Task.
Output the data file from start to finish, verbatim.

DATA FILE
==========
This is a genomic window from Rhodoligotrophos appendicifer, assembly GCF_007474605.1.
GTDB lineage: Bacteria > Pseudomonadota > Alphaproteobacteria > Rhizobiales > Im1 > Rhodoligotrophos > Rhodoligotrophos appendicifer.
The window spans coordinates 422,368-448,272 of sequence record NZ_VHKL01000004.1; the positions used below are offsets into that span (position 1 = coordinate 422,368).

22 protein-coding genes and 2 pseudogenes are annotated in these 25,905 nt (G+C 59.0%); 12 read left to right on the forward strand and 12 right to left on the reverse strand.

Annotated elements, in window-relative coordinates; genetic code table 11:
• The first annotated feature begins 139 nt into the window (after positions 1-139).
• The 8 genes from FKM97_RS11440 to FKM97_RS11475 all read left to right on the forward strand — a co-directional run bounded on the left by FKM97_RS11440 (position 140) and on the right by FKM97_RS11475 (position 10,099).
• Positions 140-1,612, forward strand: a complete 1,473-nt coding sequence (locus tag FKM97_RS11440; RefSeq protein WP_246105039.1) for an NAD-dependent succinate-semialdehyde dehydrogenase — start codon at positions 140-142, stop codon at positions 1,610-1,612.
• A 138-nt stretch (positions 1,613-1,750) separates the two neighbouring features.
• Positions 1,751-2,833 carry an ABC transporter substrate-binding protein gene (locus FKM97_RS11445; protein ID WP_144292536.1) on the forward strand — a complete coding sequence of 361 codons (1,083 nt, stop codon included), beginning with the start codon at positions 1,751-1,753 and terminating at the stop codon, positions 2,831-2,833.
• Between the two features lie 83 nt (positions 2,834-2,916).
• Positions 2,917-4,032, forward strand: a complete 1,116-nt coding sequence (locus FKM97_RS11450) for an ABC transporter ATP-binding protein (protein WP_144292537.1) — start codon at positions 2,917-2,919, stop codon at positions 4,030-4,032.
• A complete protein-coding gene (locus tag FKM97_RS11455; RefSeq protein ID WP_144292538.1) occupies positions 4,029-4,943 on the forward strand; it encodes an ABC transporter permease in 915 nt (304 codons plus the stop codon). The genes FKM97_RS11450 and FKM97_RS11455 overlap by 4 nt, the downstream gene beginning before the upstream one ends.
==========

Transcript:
This is a genomic window from Rhodoligotrophos appendicifer, assembly GCF_007474605.1.
GTDB lineage: Bacteria > Pseudomonadota > Alphaproteobacteria > Rhizobiales > Im1 > Rhodoligotrophos > Rhodoligotrophos appendicifer.
The window spans coordinates 422,368-448,272 of sequence record NZ_VHKL01000004.1; the positions used below are offsets into that span (position 1 = coordinate 422,368).

22 protein-coding genes and 2 pseudogenes are annotated in these 25,905 nt (G+C 59.0%); 12 read left to right on the forward strand and 12 right to left on the reverse strand.

Annotated elements, in window-relative coordinates; genetic code table 11:
• The first annotated feature begins 139 nt into the window (after positions 1-139).
• The 8 genes from FKM97_RS11440 to FKM97_RS11475 all read left to right on the forward strand — a co-directional run bounded on the left by FKM97_RS11440 (position 140) and on the right by FKM97_RS11475 (position 10,099).
• Positions 140-1,612, forward strand: a complete 1,473-nt coding sequence (locus tag FKM97_RS11440; RefSeq protein WP_246105039.1) for an NAD-dependent succinate-semialdehyde dehydrogenase — start codon at positions 140-142, stop codon at positions 1,610-1,612.
• A 138-nt stretch (positions 1,613-1,750) separates the two neighbouring features.
• Positions 1,751-2,833 carry an ABC transporter substrate-binding protein gene (locus FKM97_RS11445; protein ID WP_144292536.1) on the forward strand — a complete coding sequence of 361 codons (1,083 nt, stop codon included), beginning with the start codon at positions 1,751-1,753 and terminating at the stop codon, positions 2,831-2,833.
• Between the two features lie 83 nt (positions 2,834-2,916).
• Positions 2,917-4,032, forward strand: a complete 1,116-nt coding sequence (locus FKM97_RS11450) for an ABC transporter ATP-binding protein (protein WP_144292537.1) — start codon at positions 2,917-2,919, stop codon at positions 4,030-4,032.
• A complete protein-coding gene (locus tag FKM97_RS11455; RefSeq protein ID WP_144292538.1) occupies positions 4,029-4,943 on the forward strand; it encodes an ABC transporter permease in 915 nt (304 codons plus the stop codon). The genes FKM97_RS11450 and FKM97_RS11455 overlap by 4 nt, the downstream gene beginning before the upstream one ends.